Happy Together (1997)

Happy Together (1997)
Directed by: Wong Kar Wai
Starring: Tony Leung, Leslie Cheung
Genre: Drama
Runtime: 96 minutes
WI's Rating: 8.4

The story follows a young gay couple from Hong Kong to Buenos Aires, where they foolishly imagine they can salvage their stormy relationship by starting over in a new place. No sooner do they arrive than they quarrel and separate. As the movie, narrated by Lai Yiu-Fai (Tony Leung Chiu-Wai), the more introspective of the two, follows Lai around the city, the cacophonous urbanity that in other films by Mr. Wong serves as a mood-enhancing stimulant only underscores his alienation and melancholy.

The first twenty or so minutes of the film are in black-and-white and outline the dysfunctional romantic relationship between the two main characters.  Ho Po-Wing (Leslie Cheung) is the extrovert – a spoiled, self-absorbed narcissist who continually avoids responsibility and seeks to charm his way through all circumstances.  His lover, Lai Yiu-Fai , is the introvert and is more responsible, sensitive, and caring.  For most of the film, the focalization is on Lai, and the viewer is privy to Lai’s inner monologue describing his emotional responses and reflections. 

The two men have a stated goal of eventually making a trip to the famous Iguazu Falls about a thousand kilometers north of the city. And this goal has metaphorical overtones for the story.  For the two men, this goal is almost an unrealizable fantasy, and the closest they seem to be able to get to is to stare at a rotating frosted souvenir lamp depicting the falls in Lai’s apartment.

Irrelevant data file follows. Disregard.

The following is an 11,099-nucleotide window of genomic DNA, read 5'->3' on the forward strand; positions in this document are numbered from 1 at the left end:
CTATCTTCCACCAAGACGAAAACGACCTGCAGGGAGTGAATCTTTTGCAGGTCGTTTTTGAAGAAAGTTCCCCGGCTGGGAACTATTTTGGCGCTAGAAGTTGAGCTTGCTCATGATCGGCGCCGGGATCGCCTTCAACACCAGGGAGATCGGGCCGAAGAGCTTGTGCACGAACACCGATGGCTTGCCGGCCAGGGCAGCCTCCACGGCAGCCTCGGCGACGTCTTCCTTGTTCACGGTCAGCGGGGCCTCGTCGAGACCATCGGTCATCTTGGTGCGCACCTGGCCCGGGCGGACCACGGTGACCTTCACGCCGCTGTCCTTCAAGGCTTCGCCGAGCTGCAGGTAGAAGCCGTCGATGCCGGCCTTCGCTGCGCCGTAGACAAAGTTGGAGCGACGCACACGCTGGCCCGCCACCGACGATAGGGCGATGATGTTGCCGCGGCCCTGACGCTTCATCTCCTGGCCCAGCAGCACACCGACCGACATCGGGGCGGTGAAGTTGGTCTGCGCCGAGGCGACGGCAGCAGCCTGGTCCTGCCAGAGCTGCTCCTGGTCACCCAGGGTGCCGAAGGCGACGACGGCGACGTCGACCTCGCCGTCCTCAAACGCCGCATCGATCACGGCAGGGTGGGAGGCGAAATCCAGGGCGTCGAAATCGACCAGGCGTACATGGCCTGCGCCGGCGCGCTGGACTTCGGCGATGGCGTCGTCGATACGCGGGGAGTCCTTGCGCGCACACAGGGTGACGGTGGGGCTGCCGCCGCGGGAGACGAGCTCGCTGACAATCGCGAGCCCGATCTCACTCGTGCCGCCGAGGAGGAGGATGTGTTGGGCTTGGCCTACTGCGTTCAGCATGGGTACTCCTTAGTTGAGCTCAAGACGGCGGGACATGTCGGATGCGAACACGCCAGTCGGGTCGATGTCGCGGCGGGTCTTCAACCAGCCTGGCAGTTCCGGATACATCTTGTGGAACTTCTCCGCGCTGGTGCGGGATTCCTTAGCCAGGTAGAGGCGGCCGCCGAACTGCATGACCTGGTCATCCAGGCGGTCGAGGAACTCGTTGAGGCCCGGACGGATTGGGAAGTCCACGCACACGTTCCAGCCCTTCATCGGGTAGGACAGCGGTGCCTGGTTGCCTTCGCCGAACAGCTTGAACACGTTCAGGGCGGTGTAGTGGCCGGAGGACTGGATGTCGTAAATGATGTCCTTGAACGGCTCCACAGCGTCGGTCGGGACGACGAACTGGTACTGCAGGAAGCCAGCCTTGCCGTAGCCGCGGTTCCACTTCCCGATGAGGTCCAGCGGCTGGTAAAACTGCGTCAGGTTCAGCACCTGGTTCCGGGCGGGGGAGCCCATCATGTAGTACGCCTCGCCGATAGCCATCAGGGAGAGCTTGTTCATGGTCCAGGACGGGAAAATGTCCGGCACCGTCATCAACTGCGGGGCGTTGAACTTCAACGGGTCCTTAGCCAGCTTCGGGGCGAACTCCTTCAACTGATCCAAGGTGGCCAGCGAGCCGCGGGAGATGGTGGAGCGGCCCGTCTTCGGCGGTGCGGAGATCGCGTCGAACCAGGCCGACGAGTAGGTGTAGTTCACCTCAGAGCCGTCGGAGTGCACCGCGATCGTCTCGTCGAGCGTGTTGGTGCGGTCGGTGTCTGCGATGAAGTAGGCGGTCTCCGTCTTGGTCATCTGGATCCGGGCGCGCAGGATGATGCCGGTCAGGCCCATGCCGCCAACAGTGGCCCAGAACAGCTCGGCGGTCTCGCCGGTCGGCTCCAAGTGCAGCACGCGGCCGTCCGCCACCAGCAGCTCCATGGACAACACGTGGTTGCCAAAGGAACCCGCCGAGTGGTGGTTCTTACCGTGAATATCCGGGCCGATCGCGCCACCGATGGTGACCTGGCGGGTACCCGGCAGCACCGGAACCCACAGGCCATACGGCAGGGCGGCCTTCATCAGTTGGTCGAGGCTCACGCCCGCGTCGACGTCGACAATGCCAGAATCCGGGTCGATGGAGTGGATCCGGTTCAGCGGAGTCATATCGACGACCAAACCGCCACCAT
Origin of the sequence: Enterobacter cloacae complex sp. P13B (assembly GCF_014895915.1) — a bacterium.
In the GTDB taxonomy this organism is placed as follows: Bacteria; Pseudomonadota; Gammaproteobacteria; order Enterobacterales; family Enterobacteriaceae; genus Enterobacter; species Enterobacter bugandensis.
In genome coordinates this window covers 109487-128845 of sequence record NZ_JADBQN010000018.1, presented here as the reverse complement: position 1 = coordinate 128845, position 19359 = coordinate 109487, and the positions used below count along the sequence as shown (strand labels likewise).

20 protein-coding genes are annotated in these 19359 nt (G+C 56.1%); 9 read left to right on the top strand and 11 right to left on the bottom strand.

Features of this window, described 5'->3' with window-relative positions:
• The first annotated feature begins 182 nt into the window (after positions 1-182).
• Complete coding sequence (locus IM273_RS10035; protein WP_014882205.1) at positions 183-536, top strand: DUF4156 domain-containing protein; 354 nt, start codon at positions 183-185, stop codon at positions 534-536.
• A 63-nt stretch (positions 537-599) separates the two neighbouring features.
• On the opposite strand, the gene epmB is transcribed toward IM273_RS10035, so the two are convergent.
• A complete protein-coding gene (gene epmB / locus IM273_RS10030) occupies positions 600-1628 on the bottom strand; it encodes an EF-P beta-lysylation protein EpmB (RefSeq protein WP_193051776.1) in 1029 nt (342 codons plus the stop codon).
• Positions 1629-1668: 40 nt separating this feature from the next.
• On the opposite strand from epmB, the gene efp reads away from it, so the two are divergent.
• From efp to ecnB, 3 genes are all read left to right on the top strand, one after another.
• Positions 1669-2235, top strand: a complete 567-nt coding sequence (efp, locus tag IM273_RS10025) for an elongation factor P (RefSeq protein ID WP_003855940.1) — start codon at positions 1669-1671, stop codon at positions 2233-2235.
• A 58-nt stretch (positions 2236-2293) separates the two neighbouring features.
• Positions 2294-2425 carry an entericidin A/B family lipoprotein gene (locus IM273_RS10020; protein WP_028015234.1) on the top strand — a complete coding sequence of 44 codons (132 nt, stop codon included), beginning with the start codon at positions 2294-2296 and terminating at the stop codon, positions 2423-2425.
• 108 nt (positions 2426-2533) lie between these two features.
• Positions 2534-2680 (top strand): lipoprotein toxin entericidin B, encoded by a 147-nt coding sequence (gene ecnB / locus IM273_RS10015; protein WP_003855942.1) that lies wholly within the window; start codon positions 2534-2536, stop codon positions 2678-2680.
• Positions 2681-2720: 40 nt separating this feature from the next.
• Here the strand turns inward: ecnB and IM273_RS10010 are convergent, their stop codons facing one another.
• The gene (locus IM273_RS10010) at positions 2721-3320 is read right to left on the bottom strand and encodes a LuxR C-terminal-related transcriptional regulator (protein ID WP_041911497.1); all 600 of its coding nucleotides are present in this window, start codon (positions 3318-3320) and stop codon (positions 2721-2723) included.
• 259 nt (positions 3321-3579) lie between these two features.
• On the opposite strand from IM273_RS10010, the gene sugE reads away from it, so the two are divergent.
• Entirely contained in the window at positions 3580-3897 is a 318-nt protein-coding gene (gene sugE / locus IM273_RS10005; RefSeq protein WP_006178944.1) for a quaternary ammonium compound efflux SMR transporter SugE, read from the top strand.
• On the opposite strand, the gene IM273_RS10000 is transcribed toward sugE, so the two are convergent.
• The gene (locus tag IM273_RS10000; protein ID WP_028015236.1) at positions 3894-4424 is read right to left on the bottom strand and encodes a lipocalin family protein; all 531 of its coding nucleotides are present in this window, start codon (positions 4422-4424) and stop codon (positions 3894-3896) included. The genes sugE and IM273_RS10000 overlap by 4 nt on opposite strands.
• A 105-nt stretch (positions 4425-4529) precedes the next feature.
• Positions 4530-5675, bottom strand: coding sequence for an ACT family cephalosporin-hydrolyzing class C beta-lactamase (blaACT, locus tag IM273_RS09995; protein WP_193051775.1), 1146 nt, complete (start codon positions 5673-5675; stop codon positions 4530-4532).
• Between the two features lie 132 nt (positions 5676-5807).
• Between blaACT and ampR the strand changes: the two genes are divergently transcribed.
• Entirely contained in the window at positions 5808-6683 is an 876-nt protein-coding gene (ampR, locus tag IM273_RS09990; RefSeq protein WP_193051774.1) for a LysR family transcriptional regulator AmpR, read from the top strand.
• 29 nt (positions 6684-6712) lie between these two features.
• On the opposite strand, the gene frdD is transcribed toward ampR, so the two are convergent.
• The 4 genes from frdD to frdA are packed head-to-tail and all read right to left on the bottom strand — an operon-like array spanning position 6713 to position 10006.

As the film opens, the two are already locked in a pattern of abuse: Leung, the steadier, more practical of the two, is ill-equipped to handle Cheung’s immaturity and lack of commitment. When the two stall out in Buenos Aires indefinitely, without the money to go home, Leung logs time as a doorman at a tango bar, while his partner carouses with other men and lives dangerously.

For all its darkness and discord, Happy Together ends on a note of cautious hope. Lai begins working at a restaurant and forms a friendship with a young man named Chang (Chen Chang), and develops a romantic attachment to him. The film remains ambiguous about Chang's sexuality, but the character comes to represent a new option for Lai, a life without Ho and their dance of love and hate. It's unclear whether or not Lai will ever be truly happy, but Wong ends the film in a way which celebrates that uncertainty, since it represents possibility and the hope of something different than what went before.